After years of decline, rise in Indian students in UK
Indian and other non-EU students typically pay at least three times the fees applicable to those from the UK or European Union.
The number of Indian students coming to the UK has risen for the first time in recent years after a steady downward spiral, figures released on Thursday by the Higher Education Statistics Agency showed.
From a high of 39,090 students in 2010-11 to a low of 16,550 in 2016-17, the number is on the upswing with 19,750 in 2017-18, according to HESA.
The data shows that the United Kingdom is still not the most preferred choice of Indian students but the perception that the country does not welcome international students may be shifting slowly.
Indian and other non-EU students typically pay at least three times the fees applicable to those from the UK or European Union. Several stakeholders have published research in recent years on the multi-billion-pound contribution to the UK’s economy made by international students.
HESA figures show that China sent more students to the UK than any other country. In 2017-18; 106,530 or one-third of all non-EU students were from China.
“Student numbers from India declined from 39,090 in 2010/11 to 16,550 in 2016/17. In 2017/18, for the first time this rose to 19,750, the same level it had been at in 2013/14”, HESA said.
“Immigration statistics published by the Home Office in November 2018, which compare the year ending September 2018 with the year ending September 2017, also noted a rise in sponsored study visas granted to Indian nationals (up 33% to 18,735)”, it added.
Vivienne Stern, Director, Universities UK International (UUKi) said: “Indian students are a vital part of the international university communities that we are so proud of in the UK. Indian students bring diverse perspectives to our campuses, new ideas to our classrooms and essential skills to our workforce. It is fantastic news for the UK that the number of Indian students coming to our country appears to be on the rise. We hope to see these numbers continue to grow over coming years.”
The new figures suggest that the increase in Indian student numbers is at the postgraduate level. The largest drop was for vocational courses, mainly due to the closure of several bogus colleges, which were recruiting non-EU students for non-academic purposes.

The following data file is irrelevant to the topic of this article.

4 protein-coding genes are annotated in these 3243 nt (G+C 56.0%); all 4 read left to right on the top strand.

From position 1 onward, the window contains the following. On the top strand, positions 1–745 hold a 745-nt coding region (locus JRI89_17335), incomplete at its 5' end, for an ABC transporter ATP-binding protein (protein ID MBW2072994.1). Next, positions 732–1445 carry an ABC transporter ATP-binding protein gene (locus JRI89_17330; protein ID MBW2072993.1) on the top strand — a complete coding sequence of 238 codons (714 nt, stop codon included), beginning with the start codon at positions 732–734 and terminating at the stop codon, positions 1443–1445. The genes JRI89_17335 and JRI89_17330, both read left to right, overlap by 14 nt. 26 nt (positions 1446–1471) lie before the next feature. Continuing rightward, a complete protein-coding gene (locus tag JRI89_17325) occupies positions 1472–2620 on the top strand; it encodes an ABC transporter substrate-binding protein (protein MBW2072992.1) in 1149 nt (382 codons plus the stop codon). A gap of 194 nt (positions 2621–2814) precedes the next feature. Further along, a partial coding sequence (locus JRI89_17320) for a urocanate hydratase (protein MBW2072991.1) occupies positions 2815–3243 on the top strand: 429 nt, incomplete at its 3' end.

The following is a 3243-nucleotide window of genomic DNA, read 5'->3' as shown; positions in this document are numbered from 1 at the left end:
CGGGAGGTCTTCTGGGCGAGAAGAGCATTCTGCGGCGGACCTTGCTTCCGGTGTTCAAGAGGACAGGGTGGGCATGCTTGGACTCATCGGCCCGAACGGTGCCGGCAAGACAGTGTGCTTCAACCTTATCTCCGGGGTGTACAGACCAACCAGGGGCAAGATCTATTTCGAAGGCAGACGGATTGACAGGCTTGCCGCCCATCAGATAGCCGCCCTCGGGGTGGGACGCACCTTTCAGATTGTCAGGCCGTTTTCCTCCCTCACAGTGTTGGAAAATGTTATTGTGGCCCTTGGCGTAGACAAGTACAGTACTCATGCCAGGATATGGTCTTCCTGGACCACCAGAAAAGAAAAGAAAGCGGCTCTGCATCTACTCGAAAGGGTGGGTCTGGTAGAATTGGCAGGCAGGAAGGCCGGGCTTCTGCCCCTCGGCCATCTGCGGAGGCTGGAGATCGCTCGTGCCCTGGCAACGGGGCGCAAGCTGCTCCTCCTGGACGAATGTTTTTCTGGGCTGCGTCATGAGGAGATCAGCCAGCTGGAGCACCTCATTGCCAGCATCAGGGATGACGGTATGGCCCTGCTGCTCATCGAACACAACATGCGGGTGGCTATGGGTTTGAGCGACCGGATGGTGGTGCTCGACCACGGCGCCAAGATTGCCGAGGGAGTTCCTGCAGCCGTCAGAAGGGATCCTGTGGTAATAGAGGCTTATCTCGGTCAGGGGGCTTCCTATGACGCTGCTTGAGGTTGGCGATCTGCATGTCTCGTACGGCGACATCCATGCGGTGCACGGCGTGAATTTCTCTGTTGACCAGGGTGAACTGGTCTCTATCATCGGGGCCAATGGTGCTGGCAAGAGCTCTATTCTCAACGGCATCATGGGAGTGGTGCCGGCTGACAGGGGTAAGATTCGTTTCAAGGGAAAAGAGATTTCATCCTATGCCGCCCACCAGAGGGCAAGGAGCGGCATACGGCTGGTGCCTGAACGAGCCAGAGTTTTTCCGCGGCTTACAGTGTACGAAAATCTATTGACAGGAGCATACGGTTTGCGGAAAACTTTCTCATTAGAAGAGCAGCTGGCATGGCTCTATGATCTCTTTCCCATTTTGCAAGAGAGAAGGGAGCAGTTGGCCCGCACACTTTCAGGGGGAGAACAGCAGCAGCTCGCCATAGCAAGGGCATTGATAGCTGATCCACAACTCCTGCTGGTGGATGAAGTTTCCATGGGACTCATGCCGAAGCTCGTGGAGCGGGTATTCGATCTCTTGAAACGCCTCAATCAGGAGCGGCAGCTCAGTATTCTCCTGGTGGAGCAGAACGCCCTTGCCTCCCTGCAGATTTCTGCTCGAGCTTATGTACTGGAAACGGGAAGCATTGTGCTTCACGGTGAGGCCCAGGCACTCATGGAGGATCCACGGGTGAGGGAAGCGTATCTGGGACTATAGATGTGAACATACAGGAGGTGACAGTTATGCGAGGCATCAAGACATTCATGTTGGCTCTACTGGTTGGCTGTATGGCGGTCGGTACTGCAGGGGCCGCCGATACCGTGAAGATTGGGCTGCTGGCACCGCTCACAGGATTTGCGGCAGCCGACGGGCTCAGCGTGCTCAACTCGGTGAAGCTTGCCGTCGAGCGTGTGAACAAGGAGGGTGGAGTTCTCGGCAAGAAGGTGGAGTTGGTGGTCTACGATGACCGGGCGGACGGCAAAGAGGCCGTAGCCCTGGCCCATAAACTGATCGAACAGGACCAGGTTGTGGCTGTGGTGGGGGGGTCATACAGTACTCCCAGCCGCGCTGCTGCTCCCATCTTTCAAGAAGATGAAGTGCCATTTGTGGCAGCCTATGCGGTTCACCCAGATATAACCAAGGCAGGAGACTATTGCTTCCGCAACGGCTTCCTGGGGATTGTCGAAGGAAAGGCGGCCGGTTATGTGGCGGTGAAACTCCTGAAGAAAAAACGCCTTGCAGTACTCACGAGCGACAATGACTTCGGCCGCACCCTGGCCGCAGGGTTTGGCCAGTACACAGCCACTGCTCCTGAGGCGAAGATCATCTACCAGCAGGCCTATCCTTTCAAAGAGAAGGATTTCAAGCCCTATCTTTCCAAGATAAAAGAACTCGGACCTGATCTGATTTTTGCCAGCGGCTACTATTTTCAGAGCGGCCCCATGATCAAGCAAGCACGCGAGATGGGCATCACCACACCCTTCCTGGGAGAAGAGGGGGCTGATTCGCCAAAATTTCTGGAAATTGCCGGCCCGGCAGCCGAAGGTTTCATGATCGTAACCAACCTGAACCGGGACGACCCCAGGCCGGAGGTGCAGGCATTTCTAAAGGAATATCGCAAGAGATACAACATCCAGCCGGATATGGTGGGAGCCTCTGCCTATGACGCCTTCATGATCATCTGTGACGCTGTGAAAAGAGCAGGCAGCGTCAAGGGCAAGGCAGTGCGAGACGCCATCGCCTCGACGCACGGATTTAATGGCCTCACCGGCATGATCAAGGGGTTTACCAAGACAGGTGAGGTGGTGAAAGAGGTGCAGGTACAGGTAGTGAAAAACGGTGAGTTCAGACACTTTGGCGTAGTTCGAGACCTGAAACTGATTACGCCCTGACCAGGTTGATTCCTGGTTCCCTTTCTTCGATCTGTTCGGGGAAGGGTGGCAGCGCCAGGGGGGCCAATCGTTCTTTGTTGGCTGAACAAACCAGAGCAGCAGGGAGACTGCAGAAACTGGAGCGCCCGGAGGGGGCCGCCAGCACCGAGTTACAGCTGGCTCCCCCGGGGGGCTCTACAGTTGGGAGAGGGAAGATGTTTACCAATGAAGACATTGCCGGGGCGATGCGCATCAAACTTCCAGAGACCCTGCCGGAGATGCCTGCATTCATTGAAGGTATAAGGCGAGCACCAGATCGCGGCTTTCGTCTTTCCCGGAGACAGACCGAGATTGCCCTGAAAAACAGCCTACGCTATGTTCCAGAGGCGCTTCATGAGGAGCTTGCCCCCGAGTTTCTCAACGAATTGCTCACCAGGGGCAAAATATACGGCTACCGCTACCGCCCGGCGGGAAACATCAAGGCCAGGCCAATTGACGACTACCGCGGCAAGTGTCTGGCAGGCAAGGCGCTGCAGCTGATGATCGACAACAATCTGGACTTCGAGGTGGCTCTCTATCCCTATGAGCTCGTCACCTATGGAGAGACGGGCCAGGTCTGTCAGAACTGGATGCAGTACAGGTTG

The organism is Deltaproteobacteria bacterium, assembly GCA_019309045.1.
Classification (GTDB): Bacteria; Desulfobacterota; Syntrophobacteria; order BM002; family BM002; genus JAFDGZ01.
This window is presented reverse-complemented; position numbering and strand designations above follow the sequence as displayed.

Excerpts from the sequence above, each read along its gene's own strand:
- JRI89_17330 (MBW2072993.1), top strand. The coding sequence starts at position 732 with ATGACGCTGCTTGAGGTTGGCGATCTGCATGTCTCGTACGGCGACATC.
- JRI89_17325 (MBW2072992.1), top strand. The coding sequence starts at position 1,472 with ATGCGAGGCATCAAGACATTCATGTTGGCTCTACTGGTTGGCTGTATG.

A major reason for Indian students staying away from the UK in recent years has been the closure in 2012 of the post-study work visa, which was popular among self-financing pupils. It is unlikely to be re-introduced anytime soon, but there has been some recent relaxation.
A visa pilot running at 27 universities allows Indian and other non-EU students more time to find employment after completing their studies, while another relaxation will allow taking up employment after course completion, without waiting for the degrees to be awarded.
International students are increasingly on the Brexit agenda. According to the new system to come into effect from 2021, international students at the postgraduate and undergraduate levels will be able to stay for six months after completing their courses to find work. Those completing PhD will have a year to do so.
“We will also allow for students studying at bachelor’s level or above to be able to apply to switch into the skilled workers route up to three months before the end of their course in the UK, and from outside of the UK for two years after their graduation”, the white paper released in December said.
There is a growing demand that international students should not be counted as immigrants after official reports belied claims that many non-EU students do not return after completing studies.
However, Prime Minister Theresa May has so far rejected such demands.
First Published: Jan 17, 2019 16:37:21